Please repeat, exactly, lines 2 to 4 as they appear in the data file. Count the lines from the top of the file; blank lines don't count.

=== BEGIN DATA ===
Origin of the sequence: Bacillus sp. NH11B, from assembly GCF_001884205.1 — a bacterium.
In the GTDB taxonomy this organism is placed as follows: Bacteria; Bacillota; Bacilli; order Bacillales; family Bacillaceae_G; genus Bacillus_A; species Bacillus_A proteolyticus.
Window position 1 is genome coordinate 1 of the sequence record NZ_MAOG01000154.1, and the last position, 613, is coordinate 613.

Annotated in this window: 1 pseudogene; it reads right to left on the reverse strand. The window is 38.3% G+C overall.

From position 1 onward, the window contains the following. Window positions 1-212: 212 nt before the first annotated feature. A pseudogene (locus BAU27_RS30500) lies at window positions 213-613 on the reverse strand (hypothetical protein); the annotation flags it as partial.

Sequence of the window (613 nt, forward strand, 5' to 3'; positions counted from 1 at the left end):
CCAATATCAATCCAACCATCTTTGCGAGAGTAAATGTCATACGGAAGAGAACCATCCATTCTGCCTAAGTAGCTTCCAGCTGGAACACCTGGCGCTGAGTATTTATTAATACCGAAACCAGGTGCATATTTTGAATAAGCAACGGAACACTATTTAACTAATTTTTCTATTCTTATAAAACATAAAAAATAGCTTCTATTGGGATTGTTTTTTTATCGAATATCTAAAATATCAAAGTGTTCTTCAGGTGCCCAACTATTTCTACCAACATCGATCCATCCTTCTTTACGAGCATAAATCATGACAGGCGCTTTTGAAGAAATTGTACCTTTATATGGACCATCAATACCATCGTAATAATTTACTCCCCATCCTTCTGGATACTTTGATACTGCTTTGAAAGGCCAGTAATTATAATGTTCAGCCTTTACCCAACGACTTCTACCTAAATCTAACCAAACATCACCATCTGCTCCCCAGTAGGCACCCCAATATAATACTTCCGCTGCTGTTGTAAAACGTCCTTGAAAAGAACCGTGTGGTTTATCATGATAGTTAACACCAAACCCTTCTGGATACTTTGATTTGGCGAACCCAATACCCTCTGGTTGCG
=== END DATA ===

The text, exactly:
In the GTDB taxonomy this organism is placed as follows: Bacteria; Bacillota; Bacilli; order Bacillales; family Bacillaceae_G; genus Bacillus_A; species Bacillus_A proteolyticus.
Window position 1 is genome coordinate 1 of the sequence record NZ_MAOG01000154.1, and the last position, 613, is coordinate 613.

Annotated in this window: 1 pseudogene; it reads right to left on the reverse strand. The window is 38.3% G+C overall.